We are not machines

One of the things modern society got completely wrong – in my opinion - is the disconnection from a cyclical way of living. We have created this false notion that we should always be upbeat, productive and forward going. In reality, our bodies are not built for such a one-sided life. We have, just like nature, different seasons, tempos and modalities. To live sanely and holistically we need to embrace the dualities of yin-yang; rest and action, night and day, receiving and giving. 
 
An example of our body's cycles is the circadian rhythm; the daily biological cycle of wakefulness and sleep, which is highly connected to the interaction between sunlight and our nervous system.
A well-regulated nervous system will experience subtle cycles of expansion and contraction throughout the day. In expansion mode, we experience more energy, a sense of alertness and an immediate outward focus. When in contraction mode we feel less energetic, our focus turns inwards and we naturally need to rest, digest and time to repair.
 
When we don’t honor our changing levels of energy our nervous system doesn’t get a chance to relax and renew and we end up stressed or burned out (trust me I've experienced it myself).
 
Nature has a wealth of cyclical elements that can help us remember that we are changing constantly: the rising and setting of the sun, the cycle of the moon, tidal ebb and flow, and the four seasons - to name some of the most visible ones.
 
I love using nature as an analogy and especially the seasons; winter, spring, summer and fall. We can use them to tune in to the natural energy present and also as a way to explore our own inner state. I like to think of it as the outer and inner seasons. By relating to my inner state from a seasonal perspective, I find it easier to let go of any resistance to what is happening inside of me, since I can apply nature’s wisdom that everything is constantly changing. Instead of making a low energetic state a problem, I can accept that I’m experiencing an inner winter and that eventually If I allow myself to rest spring will come, and I will once again bloom.
 
Here’s an overview of some of the qualities linked to each season: 

 

Winter:
Hibernation
Solitude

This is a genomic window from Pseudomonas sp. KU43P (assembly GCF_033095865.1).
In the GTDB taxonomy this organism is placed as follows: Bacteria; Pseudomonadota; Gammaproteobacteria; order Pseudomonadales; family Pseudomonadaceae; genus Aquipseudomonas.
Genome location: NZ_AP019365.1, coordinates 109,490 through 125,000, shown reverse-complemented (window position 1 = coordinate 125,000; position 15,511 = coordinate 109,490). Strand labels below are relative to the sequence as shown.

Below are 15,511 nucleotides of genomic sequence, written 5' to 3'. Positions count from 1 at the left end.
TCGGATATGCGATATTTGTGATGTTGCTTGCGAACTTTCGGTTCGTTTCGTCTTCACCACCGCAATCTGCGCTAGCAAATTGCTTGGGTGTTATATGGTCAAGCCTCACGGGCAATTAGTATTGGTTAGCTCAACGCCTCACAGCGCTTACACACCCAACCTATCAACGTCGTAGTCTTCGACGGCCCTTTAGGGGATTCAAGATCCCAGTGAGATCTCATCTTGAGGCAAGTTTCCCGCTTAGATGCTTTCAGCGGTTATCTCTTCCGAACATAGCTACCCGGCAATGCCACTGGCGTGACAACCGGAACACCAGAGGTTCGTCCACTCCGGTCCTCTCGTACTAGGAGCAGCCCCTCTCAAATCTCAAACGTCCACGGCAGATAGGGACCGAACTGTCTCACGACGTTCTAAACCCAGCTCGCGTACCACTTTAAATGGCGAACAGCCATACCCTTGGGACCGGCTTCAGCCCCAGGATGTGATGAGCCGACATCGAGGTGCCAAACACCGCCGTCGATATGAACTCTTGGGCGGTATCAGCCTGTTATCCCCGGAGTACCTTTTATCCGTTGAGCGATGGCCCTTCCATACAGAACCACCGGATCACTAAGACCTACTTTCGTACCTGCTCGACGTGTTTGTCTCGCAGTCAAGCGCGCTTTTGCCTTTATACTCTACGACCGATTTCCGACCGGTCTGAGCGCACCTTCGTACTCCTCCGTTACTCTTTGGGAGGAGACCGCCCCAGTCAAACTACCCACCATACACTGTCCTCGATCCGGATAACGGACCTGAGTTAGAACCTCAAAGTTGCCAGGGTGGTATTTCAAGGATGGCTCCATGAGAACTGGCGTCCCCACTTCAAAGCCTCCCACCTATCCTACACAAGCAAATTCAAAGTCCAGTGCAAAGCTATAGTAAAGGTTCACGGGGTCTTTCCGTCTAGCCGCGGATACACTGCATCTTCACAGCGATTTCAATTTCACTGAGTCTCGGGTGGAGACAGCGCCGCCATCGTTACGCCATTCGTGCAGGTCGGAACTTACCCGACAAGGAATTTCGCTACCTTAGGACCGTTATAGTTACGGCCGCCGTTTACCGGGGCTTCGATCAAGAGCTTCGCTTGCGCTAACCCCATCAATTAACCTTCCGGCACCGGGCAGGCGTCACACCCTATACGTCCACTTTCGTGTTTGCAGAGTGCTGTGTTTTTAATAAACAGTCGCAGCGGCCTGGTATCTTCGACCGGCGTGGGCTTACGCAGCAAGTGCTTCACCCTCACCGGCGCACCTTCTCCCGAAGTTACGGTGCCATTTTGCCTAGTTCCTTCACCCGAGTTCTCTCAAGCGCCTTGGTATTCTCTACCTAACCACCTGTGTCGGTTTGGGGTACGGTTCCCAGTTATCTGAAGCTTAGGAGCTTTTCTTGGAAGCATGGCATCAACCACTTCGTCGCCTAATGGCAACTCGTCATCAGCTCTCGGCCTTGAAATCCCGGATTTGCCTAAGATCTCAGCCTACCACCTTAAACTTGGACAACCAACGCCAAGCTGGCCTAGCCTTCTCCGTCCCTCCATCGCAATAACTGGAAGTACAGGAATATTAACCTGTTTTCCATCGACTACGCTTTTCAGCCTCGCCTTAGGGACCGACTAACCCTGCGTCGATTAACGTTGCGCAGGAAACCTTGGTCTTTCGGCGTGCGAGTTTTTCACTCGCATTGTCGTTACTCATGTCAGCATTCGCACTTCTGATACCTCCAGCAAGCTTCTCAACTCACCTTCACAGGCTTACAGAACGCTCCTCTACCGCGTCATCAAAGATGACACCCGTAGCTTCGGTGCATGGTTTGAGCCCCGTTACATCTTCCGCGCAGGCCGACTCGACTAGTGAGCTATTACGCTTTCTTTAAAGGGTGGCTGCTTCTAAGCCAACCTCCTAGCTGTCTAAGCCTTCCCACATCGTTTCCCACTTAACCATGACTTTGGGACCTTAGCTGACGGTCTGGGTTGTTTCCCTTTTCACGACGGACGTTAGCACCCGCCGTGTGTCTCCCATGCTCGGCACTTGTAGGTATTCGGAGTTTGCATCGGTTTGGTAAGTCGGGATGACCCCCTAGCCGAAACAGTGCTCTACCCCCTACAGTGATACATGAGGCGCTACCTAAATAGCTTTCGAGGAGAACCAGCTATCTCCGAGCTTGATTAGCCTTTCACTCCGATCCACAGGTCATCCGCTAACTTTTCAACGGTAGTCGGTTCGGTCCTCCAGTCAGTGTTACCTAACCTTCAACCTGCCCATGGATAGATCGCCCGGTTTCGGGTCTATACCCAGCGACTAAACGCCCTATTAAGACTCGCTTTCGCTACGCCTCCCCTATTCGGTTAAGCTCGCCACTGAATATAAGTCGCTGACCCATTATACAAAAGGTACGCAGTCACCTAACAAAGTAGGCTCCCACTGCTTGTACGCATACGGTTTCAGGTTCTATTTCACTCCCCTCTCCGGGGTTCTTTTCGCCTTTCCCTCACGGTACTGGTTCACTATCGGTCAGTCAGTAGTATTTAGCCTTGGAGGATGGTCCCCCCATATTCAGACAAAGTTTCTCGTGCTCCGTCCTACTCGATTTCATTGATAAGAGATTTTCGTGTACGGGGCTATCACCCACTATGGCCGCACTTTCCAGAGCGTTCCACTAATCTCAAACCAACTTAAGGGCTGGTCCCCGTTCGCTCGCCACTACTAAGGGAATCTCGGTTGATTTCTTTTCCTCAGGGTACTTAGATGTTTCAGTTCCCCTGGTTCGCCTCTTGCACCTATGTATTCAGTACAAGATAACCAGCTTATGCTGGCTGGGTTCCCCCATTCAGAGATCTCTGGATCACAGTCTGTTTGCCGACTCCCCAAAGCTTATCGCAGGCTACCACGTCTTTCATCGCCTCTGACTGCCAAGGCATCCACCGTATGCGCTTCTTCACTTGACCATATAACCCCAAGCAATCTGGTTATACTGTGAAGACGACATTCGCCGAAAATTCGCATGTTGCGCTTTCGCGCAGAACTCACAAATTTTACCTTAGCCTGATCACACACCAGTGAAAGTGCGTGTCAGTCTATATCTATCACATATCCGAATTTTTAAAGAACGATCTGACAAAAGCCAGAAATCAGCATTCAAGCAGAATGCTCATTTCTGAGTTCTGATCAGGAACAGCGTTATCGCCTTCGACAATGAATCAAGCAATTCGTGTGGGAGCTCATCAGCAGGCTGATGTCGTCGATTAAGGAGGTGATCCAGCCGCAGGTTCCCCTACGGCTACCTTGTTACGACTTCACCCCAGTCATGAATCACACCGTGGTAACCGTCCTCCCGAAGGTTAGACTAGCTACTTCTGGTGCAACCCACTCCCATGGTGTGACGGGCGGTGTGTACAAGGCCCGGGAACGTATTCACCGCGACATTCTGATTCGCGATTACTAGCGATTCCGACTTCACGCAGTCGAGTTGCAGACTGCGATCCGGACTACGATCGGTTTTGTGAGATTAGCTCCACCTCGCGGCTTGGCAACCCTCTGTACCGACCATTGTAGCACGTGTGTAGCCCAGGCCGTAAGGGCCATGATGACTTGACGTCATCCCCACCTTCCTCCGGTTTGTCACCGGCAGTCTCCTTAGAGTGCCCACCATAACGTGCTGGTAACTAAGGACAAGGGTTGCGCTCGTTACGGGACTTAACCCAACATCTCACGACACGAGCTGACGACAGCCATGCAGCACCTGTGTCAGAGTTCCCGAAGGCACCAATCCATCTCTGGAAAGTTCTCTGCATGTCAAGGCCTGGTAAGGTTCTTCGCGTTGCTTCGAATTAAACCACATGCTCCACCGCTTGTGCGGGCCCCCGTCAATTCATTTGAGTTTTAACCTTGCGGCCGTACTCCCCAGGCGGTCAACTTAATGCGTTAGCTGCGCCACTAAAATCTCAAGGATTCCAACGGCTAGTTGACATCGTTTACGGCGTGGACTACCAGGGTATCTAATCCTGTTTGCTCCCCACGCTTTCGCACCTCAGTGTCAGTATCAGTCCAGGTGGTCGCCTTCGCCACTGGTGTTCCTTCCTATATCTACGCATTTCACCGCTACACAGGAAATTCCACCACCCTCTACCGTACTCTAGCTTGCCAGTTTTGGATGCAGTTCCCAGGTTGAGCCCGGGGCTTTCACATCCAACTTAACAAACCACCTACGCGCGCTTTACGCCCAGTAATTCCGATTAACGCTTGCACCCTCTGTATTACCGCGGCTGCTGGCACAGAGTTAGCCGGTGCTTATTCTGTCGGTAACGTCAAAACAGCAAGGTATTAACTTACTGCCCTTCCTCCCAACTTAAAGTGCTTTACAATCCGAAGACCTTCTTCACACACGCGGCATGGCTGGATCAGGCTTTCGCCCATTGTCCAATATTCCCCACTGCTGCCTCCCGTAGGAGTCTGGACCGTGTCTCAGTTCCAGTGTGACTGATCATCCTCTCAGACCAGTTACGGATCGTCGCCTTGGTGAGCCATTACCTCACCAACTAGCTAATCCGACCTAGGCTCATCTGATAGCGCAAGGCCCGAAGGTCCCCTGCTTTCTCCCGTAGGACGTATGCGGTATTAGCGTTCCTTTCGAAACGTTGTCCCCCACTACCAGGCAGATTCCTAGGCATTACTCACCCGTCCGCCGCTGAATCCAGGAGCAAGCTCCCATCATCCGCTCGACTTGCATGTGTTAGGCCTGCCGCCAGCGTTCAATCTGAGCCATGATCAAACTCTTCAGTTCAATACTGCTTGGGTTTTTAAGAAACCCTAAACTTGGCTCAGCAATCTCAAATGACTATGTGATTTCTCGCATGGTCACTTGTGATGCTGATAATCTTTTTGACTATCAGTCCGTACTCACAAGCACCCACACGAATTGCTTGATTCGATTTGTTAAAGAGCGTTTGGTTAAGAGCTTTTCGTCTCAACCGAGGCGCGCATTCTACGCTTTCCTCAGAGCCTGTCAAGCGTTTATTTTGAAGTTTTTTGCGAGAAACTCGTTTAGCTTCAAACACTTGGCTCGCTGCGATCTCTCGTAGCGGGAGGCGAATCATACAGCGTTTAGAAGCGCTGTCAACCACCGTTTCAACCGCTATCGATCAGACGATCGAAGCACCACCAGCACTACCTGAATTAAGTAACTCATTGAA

Slowing down
Rest
Replenish
Nurture
Patience
Darkness
Gather strength
Endings
Death
Tested in order to grow
Quiet unfolding
Being

Summer:
Warmth
Lushness
Inner fire
Fierceness
Light
Adventures
Doing
Outward-focus
Confidence
Abundance
Playfulness
Joy
Growth
Celebration

Spring:
Emergence
Awakening
New beginnings
Birth
Fertility
New plans
Energy
Planting seeds
Renewal
Change
Opening
Sprouting
Creativity
Ecstasy

Fall:
Transformation
Culmination
Radiance
Taking stock
Gratitude
Ripeness
Harvest
Letting go
Mystery
Maturity
Support
Sadness
Intuition
Manifestation

 
Seasons.jpg

I think it’s important to listen to one’s own inner season. Sometimes we’re not necessarily in sync with the outer season. To give an example; I felt very low energy in May, which is the peak of spring in Europe. During June and July, I mostly felt a need to take it really slow – to feel safe and be with close friends and family or in nature. As I’m writing this by the end of August, I’m starting to feel adventurous and outgoing and more action driven. The point is there’s no one formula for all. The outer season can invoke a certain energy, and sometimes we’re connected to it, sometimes we aren’t. The key is to listen to our bodies and get to know what we’re feeling and needing moment by moment. Then we can tend to ourselves. This is the foundation to be able to fulfill our potential and live a full, joyful life.
 
I’d be curious to know if you feel like you’re tuned into your own seasons? And if not, what feels most challenging about living a more cyclical life? I’d love to know, tell me in the comment below or send me a note on luise@luisejorgensen.com.
 

Live in each season as it passes; breathe the air, drink the drink, taste the fruit, and resign yourself to the influences of each.”
—Henry David Thoreau